At $84,000 ($1,000 per pill), Gilead Sciences Inc.'s new hepatitis C drug is a pricey cure. It's also highly effective, producing 90% cure rates in trials and a reduction in side effects and other complications. Some argue it's the most important drug approved this year, offering hope to many afflicted with the viral disease.
But the price of the drug, Sovaldi, is a threat to the efforts attempting to ease up on medical costs and relieve taxpayers. Senators Ron Wyden (D-Oregon) and Chuck Grassley (R-Iowa) sent a letter to Gilead requesting an explanation for the drug's high cost.
"It is unclear how Gilead set the price for Sovaldi," the senators wrote in the letter, which was sent to the biopharmaceutical company on Friday, June 11. "That price appears to be higher than expected given the costs of development and production and the steep discounts offered in other countries."
Pharmasset originally developed the hepatitis C drug and intended to price the therapy at $36,000. In 2011, Gilead Sciences acquired Pharmasset for $11 billion. Before the buy, Phramasset was working on the drug with Bristol-Myers Squibb, a company that was developing a combination drug that some said worked better. Possibly in an attempt to launch the drug faster, Gilead dropped Bristol-Myers Squibb after it acquired Pharmasset.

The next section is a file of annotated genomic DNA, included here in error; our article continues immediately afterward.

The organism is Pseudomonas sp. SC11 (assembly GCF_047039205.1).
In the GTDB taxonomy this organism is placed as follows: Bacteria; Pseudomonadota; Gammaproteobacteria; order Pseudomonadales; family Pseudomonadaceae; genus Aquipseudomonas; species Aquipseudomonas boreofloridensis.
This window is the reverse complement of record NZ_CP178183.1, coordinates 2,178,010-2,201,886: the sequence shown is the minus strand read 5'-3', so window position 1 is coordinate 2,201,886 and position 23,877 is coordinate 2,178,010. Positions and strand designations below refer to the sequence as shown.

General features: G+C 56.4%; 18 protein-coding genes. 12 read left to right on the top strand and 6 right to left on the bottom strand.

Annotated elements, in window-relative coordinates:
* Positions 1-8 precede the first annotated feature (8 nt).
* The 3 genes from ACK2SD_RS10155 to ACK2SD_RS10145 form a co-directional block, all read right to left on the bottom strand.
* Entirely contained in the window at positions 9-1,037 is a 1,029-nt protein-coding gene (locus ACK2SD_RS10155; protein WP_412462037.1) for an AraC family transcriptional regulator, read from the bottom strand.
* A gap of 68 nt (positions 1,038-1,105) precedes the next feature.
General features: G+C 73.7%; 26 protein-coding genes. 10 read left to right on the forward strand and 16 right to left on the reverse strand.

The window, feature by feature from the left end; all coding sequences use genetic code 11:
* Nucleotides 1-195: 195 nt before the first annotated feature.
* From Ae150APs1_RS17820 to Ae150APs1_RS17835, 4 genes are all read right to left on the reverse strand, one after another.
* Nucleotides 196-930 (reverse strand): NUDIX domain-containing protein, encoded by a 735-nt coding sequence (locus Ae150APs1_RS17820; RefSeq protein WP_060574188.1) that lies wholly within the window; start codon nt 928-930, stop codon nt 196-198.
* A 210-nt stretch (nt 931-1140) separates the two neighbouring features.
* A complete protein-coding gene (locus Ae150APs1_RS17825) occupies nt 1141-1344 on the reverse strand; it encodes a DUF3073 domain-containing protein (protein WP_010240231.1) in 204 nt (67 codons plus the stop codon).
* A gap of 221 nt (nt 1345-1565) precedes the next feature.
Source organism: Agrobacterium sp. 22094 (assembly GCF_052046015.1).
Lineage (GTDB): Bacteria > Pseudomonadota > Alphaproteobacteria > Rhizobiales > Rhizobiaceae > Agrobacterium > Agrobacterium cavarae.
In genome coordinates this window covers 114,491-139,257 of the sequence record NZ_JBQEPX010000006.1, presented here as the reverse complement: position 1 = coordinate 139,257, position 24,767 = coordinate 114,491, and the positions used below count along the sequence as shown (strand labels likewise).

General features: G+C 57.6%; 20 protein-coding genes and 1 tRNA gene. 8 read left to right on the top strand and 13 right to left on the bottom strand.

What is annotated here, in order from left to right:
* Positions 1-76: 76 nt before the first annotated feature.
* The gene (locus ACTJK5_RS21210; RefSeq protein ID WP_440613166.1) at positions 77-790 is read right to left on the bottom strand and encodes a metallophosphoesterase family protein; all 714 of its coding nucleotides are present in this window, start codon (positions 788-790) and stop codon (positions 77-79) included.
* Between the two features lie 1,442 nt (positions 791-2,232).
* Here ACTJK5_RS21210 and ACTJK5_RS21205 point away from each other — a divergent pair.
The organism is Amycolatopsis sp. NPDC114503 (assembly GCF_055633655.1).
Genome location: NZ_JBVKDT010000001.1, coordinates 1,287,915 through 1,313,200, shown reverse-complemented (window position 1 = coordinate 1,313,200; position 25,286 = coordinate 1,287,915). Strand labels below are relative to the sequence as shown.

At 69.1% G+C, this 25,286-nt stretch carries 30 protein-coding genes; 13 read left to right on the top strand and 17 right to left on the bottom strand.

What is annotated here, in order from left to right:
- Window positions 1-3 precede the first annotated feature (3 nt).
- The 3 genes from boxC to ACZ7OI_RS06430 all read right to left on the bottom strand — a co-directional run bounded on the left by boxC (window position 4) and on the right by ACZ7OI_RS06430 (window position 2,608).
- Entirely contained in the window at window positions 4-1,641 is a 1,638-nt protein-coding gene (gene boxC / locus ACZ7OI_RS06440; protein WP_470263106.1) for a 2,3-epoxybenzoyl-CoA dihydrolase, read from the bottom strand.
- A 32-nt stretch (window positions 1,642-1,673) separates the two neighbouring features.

Sovaldi could become one of the top-selling pharmaceutical therapies, as sales are projected to hit $8 billion this year. The senators argue that this will also increase Medicare and Medicaid costs.
Previously in March, House Democrats had also sent a letter to Gilead asking for an explanation of their intended price tag.
"This letter is a 'bank shot' that gets things going, with the goal of getting Gilead to significantly lower the price of Sovaldi," said Terry Haines, a political strategist. It was intended not only to put pressure on the company, but also to motivate other lawmakers to band together in the effort.
"Our concern is that a treatment will not cure patients if they cannot afford it," the letter said.
Hepatitis C, a contagious liver disease, can be fatal when left untreated. Approximately 3 million people suffer from the illness, and that number is expected to steadily rise. It spreads through contact with an infected person's blood. While the infection can be short-term, the chances of short-term becoming chronic, long-term hepatitis C are 75-85%.
Gilead agreed to respond to the senators' inquiry about the high cost of Sovaldi within two months.
"We have been working with a number of stakeholders, including federal and state officials, to share scientific and medical evidence," the company said in a statement.